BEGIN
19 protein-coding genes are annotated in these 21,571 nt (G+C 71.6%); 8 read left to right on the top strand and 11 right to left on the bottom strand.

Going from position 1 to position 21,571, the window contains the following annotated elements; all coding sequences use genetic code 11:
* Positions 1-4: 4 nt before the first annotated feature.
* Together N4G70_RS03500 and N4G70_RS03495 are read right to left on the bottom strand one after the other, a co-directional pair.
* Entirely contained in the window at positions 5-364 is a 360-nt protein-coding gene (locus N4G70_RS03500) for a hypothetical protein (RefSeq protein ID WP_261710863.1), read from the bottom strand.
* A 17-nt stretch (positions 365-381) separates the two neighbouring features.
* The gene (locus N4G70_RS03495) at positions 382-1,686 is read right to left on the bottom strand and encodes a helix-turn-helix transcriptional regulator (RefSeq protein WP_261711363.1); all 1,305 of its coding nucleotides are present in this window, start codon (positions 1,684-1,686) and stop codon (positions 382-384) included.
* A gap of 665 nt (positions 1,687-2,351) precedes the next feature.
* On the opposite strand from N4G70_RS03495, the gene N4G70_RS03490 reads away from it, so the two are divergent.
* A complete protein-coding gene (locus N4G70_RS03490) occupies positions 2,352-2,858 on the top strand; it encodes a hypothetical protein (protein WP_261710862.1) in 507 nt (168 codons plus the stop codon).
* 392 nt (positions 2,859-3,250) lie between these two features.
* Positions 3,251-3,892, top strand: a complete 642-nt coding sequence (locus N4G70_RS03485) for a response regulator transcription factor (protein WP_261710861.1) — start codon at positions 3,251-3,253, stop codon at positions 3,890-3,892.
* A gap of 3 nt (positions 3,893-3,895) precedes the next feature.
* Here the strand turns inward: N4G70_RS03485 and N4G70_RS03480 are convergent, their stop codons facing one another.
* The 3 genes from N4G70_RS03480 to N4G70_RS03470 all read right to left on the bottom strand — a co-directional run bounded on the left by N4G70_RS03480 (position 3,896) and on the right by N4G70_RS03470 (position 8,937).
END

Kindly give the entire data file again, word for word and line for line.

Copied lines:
19 protein-coding genes are annotated in these 21,571 nt (G+C 71.6%); 8 read left to right on the top strand and 11 right to left on the bottom strand.

Going from position 1 to position 21,571, the window contains the following annotated elements; all coding sequences use genetic code 11:
* Positions 1-4: 4 nt before the first annotated feature.
* Together N4G70_RS03500 and N4G70_RS03495 are read right to left on the bottom strand one after the other, a co-directional pair.
* Entirely contained in the window at positions 5-364 is a 360-nt protein-coding gene (locus N4G70_RS03500) for a hypothetical protein (RefSeq protein ID WP_261710863.1), read from the bottom strand.
* A 17-nt stretch (positions 365-381) separates the two neighbouring features.
* The gene (locus N4G70_RS03495) at positions 382-1,686 is read right to left on the bottom strand and encodes a helix-turn-helix transcriptional regulator (RefSeq protein WP_261711363.1); all 1,305 of its coding nucleotides are present in this window, start codon (positions 1,684-1,686) and stop codon (positions 382-384) included.
* A gap of 665 nt (positions 1,687-2,351) precedes the next feature.
* On the opposite strand from N4G70_RS03495, the gene N4G70_RS03490 reads away from it, so the two are divergent.
* A complete protein-coding gene (locus N4G70_RS03490) occupies positions 2,352-2,858 on the top strand; it encodes a hypothetical protein (protein WP_261710862.1) in 507 nt (168 codons plus the stop codon).
* 392 nt (positions 2,859-3,250) lie between these two features.
* Positions 3,251-3,892, top strand: a complete 642-nt coding sequence (locus N4G70_RS03485) for a response regulator transcription factor (protein WP_261710861.1) — start codon at positions 3,251-3,253, stop codon at positions 3,890-3,892.
* A gap of 3 nt (positions 3,893-3,895) precedes the next feature.
* Here the strand turns inward: N4G70_RS03485 and N4G70_RS03480 are convergent, their stop codons facing one another.
* The 3 genes from N4G70_RS03480 to N4G70_RS03470 all read right to left on the bottom strand — a co-directional run bounded on the left by N4G70_RS03480 (position 3,896) and on the right by N4G70_RS03470 (position 8,937).